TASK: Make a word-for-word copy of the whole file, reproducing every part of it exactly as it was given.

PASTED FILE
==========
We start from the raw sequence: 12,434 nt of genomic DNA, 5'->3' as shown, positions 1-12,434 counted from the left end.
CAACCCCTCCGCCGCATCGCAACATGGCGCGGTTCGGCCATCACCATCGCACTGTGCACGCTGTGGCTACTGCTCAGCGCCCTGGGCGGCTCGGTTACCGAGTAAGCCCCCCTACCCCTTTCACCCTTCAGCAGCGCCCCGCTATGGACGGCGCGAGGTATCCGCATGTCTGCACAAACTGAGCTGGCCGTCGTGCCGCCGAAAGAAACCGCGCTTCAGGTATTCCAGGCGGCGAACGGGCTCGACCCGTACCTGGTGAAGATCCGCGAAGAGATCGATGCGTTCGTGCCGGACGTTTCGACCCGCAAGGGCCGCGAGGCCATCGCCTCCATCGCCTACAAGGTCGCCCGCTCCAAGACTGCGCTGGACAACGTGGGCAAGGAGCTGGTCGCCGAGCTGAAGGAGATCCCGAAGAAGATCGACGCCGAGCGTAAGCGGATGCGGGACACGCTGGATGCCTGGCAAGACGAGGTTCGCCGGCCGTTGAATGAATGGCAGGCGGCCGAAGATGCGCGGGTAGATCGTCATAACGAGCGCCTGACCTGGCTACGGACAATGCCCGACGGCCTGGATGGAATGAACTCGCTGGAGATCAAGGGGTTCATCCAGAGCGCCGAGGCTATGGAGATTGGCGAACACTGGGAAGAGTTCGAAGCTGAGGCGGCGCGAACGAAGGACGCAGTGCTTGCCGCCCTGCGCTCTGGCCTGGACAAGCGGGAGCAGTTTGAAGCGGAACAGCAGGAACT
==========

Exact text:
We start from the raw sequence: 12,434 nt of genomic DNA, 5'->3' as shown, positions 1-12,434 counted from the left end.
CAACCCCTCCGCCGCATCGCAACATGGCGCGGTTCGGCCATCACCATCGCACTGTGCACGCTGTGGCTACTGCTCAGCGCCCTGGGCGGCTCGGTTACCGAGTAAGCCCCCCTACCCCTTTCACCCTTCAGCAGCGCCCCGCTATGGACGGCGCGAGGTATCCGCATGTCTGCACAAACTGAGCTGGCCGTCGTGCCGCCGAAAGAAACCGCGCTTCAGGTATTCCAGGCGGCGAACGGGCTCGACCCGTACCTGGTGAAGATCCGCGAAGAGATCGATGCGTTCGTGCCGGACGTTTCGACCCGCAAGGGCCGCGAGGCCATCGCCTCCATCGCCTACAAGGTCGCCCGCTCCAAGACTGCGCTGGACAACGTGGGCAAGGAGCTGGTCGCCGAGCTGAAGGAGATCCCGAAGAAGATCGACGCCGAGCGTAAGCGGATGCGGGACACGCTGGATGCCTGGCAAGACGAGGTTCGCCGGCCGTTGAATGAATGGCAGGCGGCCGAAGATGCGCGGGTAGATCGTCATAACGAGCGCCTGACCTGGCTACGGACAATGCCCGACGGCCTGGATGGAATGAACTCGCTGGAGATCAAGGGGTTCATCCAGAGCGCCGAGGCTATGGAGATTGGCGAACACTGGGAAGAGTTCGAAGCTGAGGCGGCGCGAACGAAGGACGCAGTGCTTGCCGCCCTGCGCTCTGGCCTGGACAAGCGGGAGCAGTTTGAAGCGGAACAGCAGGAACT